Officials on the Spanish island of Gran Canaria have decided to go ahead with a 200 MW pumped hydropower project after finding that the reservoir’s cavities and channels are not archaeologically significant.
Work on the facility was halted in mid-January after the archaeological company Tibicena Arqueología y Patrimonio SL announced the discovery.
The General Directorate of Energy of Spain’s Department of Ecological Transition, Combating Climate Change and the Government of the Canary Islands granted the project a preliminary administrative permit. The developer of the project is the Spanish network operator Red Eléctrica de España, which invested approximately 400 million euros ($439.3 million) in the plant.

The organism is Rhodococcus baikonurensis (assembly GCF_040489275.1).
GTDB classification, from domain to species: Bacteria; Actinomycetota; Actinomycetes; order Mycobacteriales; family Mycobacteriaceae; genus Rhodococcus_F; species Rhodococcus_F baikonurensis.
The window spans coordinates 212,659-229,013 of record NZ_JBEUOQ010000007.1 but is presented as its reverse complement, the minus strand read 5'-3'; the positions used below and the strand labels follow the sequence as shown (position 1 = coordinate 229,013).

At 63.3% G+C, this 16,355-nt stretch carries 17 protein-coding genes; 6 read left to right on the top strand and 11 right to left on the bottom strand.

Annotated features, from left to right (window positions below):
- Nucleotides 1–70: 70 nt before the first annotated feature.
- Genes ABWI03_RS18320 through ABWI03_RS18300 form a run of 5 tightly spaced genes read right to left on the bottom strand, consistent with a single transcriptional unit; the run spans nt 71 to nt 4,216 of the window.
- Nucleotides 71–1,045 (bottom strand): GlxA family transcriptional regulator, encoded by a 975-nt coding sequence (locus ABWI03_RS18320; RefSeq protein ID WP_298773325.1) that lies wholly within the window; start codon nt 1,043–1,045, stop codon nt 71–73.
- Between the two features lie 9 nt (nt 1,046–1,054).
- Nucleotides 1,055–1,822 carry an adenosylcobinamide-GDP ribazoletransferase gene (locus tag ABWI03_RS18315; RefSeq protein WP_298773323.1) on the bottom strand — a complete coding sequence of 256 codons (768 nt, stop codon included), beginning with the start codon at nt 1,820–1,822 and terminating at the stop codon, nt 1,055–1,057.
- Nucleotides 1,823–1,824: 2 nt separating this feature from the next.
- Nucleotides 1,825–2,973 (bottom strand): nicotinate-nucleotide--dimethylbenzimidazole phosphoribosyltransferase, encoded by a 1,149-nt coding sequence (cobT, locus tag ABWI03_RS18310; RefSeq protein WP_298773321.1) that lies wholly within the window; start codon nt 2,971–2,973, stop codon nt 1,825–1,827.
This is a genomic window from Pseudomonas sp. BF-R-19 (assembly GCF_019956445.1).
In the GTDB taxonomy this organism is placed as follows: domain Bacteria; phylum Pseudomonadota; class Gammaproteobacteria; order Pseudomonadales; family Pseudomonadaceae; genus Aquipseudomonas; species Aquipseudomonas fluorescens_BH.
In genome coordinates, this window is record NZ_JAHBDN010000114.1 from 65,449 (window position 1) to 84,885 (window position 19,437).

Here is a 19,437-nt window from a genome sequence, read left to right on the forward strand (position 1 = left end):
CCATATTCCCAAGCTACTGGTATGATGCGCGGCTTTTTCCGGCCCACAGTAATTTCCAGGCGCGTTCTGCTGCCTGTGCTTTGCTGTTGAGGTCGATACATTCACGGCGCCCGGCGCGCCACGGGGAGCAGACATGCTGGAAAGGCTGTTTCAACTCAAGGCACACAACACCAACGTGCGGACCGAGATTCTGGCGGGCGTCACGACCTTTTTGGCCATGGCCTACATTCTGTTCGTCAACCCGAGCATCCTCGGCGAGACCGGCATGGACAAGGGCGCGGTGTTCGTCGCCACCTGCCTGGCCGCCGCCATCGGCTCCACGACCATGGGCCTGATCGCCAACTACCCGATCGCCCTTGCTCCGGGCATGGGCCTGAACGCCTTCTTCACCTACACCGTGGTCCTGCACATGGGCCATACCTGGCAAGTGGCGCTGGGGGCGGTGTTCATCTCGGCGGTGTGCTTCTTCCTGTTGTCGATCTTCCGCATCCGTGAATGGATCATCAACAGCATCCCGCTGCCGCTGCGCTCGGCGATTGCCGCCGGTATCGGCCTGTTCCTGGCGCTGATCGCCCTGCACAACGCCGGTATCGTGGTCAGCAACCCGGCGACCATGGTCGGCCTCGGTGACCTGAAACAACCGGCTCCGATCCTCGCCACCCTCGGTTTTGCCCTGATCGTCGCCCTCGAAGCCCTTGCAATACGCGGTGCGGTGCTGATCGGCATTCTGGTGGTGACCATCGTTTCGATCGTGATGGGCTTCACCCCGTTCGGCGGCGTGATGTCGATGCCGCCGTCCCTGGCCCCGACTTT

The station uses water from the upper reservoir of Chira and the lower reservoir of Soria. Its storage capacity is 3.5 GWh. The regional administration of Gran Canaria started developing the project in 2015.
In 2021, the Spanish Institute for Energy Diversification and Savings awarded 255 MW of solar capacity to the Canary Islands through the Solcan rebate system, which reimburses part of the installation costs with public funds. At that time, the installed solar power capacity of the archipelago was about 170 MW.